4. The real life publisher could not pay the complete money owed to Simon and Kirby. In the play the publisher had no problem absorbing a substantial payment.

Therefore although the play was inspired by real events, it was still fiction. Wherever the screen play deviates from actual history it did so to make a better story.

4 thoughts on “A Simon and Kirby Screen Play

  1. BobH

    That does sound interesting. It would be fascinating to see what kind of book could be made just from things in Simon’s files (COMIC BOOK MAKERS had some great stuff already, but it sounds like that was only the tip of the iceberg).

    Did the characters have names in the screenplay, or were they just identified by their jobs, as you refer to them here? It would be interesting to see if the names relate to the real people involved in the actual story.

  2. Harry Post author


    I was originally going to include a list of characters but I thought maybe the post was going to be too long. Anyway they are Jay Duncan (artist), Janet Duncan (artist wife), Paul Kurtz (artist’s accountant), Shelley Meyers (publisher’s assistant), Martin Cooper (publisher), Myron Rosenthal (artist’s lawyer) and Fred Hudson (publisher’s lawyer). Could it have been a coincident that the publisher’s first name was the same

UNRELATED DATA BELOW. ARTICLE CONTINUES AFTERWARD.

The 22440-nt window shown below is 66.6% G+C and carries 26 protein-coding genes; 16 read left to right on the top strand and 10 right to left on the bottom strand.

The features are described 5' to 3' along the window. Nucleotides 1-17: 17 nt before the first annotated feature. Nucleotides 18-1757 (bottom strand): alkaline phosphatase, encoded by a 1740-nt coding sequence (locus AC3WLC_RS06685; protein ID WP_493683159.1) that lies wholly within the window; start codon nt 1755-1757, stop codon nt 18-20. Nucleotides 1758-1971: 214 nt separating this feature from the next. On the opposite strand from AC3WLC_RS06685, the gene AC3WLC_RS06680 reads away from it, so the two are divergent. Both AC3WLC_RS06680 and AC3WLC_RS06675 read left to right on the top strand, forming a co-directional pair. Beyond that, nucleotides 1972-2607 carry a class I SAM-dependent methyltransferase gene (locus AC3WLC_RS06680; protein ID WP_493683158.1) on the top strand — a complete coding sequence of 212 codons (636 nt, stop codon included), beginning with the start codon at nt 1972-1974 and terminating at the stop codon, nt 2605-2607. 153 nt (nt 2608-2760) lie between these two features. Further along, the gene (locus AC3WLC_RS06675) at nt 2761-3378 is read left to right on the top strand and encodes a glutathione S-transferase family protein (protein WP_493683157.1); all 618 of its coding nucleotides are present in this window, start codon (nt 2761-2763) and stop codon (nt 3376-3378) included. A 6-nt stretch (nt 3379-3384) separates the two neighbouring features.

as Goodman from Timely? But I cannot find any connections between the names in the play and the individuals in the real dispute.


  3. BobH

    Hm, “Shelley Meyers” as the publisher’s assistant seems a bit odd, given Sheldon “Shelly” Mayer was a long-time editor at the All-American side of DC and publisher Max Gaines long-time right hand man. I don’t think S&K ever had any interaction with All-American or Gaines, did they? Coincidence?

    “Kurtz” as a character name is mildly interesting given Kirby’s real name.

  4. Harry Post author


    Can’t say about any interactios with DC at that time.

    S&K’s lawyer was Morris Eisenstein and the accountant was Bernard Gwirtzman. Feature publishers were Teddy Epstein and Mike Bleier and the general manager was Reese Rosenfeld. Joe did not give the name of Feature’s lawyer.

    Like I said there does not seem much connection. But this screen play seems like a real attempt so I do not think names would be used that would cause legal problems if the play was actually produced and aired.

    The names choisen may have unconciously had connections with real people. Or perhaps they were aware of the connections but felt they were distant enough from the real events that no association could be made to present legal problems.